'Let Lancashire decide on fracking': politicians demand to keep local control over future drilling proposals
Lancashire County Council has called on the government to pledge that local politicians will be allowed to make the final decision on any future proposals for fracking in the area.
The demand was made as part of a motion which also sought to establish exactly what Prime Minister Liz Truss meant when she said that shale gas extraction would go ahead only in those places where there was “local community support” for it.
Fracking was on the agenda at a meeting of the full council on Thursday afternoon following the announcement last month that the government was lifting the moratorium - a temporary ban - on the process, which was put in place in 2019 in the wake of a 2.9-magnitude earth tremor in the vicinity of energy firm Cuadrilla’s Preston New Road drilling site in Little Plumpton.
The motion was brought forward by Green Party group leader Gina Dowding who said that Ms. Truss had “failed to define” how local community consent for fracking would be measured.
“Who is going to be consulted - one person per household, everyone in the house, children who stand to be affected most by the long-term impacts of fracking?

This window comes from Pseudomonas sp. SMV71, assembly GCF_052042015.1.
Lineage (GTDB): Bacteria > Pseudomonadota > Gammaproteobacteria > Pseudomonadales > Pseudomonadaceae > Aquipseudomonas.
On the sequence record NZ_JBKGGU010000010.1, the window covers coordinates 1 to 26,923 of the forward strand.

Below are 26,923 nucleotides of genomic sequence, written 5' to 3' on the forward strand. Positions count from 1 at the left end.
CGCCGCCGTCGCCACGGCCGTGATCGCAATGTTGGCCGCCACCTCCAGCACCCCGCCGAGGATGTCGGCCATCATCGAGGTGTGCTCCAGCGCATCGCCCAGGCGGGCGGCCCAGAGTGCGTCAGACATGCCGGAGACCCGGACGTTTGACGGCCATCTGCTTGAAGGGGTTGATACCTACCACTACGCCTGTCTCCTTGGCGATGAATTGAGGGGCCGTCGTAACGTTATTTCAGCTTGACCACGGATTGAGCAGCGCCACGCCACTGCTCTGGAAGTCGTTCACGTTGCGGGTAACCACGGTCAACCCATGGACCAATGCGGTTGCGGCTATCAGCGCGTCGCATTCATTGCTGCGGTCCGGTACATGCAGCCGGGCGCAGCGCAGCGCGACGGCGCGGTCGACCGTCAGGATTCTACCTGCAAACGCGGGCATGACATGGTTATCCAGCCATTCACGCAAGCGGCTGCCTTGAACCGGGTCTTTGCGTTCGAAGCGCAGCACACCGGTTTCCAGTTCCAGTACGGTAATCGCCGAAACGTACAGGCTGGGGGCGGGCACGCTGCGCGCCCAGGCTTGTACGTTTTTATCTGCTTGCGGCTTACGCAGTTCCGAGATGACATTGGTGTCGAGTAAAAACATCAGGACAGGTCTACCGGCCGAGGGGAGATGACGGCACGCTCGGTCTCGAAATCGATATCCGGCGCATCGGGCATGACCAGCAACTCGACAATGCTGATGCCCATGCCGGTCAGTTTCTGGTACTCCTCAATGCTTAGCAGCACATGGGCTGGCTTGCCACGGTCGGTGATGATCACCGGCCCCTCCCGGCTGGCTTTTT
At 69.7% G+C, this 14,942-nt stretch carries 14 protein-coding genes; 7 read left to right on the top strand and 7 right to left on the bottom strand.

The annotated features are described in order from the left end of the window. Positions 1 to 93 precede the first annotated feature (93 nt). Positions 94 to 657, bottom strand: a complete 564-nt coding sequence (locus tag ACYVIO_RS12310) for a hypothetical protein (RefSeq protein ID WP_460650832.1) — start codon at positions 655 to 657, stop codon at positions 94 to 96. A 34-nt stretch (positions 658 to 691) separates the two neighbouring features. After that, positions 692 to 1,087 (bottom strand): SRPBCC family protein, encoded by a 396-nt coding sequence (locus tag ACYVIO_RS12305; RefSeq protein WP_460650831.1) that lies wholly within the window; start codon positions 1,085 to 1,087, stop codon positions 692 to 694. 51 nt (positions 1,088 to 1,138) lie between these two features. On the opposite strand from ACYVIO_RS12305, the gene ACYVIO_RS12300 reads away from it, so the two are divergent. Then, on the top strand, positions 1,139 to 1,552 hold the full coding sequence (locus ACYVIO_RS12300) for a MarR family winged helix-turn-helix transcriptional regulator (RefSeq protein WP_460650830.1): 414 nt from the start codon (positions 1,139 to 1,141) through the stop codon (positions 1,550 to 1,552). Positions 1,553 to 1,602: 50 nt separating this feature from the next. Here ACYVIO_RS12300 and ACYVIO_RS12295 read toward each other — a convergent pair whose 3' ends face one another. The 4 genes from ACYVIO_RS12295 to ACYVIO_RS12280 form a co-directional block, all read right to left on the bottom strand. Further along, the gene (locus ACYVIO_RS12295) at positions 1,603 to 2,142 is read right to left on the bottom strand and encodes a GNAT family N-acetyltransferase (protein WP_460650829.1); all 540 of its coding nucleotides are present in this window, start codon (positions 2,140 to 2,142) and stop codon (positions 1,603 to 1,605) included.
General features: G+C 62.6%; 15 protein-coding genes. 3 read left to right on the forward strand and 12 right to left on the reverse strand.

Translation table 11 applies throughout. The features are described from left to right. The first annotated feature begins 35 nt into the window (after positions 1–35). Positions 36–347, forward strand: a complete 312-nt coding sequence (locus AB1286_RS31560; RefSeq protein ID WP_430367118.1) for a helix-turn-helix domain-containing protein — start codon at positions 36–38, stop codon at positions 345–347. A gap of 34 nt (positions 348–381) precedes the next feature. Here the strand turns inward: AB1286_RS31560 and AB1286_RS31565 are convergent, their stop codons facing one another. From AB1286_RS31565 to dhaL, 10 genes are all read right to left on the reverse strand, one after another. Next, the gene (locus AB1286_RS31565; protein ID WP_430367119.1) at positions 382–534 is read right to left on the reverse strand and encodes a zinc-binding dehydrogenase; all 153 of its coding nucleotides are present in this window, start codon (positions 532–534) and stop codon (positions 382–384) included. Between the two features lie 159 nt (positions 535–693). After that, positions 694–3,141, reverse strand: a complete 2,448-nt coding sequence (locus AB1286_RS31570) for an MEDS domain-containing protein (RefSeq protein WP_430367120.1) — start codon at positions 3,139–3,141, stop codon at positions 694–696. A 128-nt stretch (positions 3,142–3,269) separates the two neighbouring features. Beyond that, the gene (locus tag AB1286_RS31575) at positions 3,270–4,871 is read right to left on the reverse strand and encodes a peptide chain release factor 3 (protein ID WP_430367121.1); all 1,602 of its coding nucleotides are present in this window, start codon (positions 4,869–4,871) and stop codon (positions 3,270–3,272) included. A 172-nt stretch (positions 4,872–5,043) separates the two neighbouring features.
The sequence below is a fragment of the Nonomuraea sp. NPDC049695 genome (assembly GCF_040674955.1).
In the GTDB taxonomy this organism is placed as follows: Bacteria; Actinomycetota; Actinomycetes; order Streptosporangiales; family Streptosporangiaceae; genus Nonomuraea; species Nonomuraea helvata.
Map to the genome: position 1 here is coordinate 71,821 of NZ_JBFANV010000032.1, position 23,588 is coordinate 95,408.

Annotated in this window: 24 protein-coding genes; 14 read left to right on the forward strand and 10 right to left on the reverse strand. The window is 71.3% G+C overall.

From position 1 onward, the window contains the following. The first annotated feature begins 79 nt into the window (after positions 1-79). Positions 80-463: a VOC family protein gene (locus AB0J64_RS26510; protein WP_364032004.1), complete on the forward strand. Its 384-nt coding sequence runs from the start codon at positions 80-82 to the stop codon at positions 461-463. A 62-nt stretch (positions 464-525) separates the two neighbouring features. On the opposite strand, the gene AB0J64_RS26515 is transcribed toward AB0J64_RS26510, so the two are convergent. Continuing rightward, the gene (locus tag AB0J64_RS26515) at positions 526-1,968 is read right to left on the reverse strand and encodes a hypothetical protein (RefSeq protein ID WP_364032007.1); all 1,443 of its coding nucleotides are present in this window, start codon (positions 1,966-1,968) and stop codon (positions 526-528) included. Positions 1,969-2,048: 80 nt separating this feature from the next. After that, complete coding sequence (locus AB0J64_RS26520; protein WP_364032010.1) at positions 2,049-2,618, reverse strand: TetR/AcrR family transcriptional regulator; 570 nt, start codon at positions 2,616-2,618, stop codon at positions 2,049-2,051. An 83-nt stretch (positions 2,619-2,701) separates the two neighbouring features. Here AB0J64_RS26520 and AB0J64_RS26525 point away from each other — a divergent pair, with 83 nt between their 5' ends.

“[Perhaps via] a referendum - maybe it’s one of those Putin-style referendums where we know the answer before they’ve even done it.
“But what's absolutely clear is that people in Lancashire have already said no to fracking.
"Public opinion is against fracking, local Tory MPs are against fracking, local Tory ministers are against fracking - and what’s worse is the planet can’t hack fracking,” County Cllr Dowding said as she opened the debate at County Hall.
Her concerns over community consent were echoed across the chamber, with County Cllr John Singleton - the Conservative member for the Fylde West division - demanding a “hard and fast definition for the phrase ‘local community support’”.
He added: “In my opinion, such local community support should only be measured in the areas where fracking is being considered,” he said, noting that Fylde Council had passed a “similar” motion this week.
“We must have a clear understanding [of] this really important issue for our residents”.
Tory cabinet member for economic development and growth Aidy Riggott said that it was one of two “key issues” to be considered - the other being to ensure that the county council did not do anything that could result in the authority being legally challenged about any decisions it subsequently makes over fracking.
Labour opposition group leader Azhar Ali sought to add to the motion the request for the government to commit to decision-making on fracking remaining “solely with locally-elected councillors” on the relevant local planning authority - which, for fracking applications, would be Lancashire County Council itself.
“The reasoning behind this is very simple,” he explained.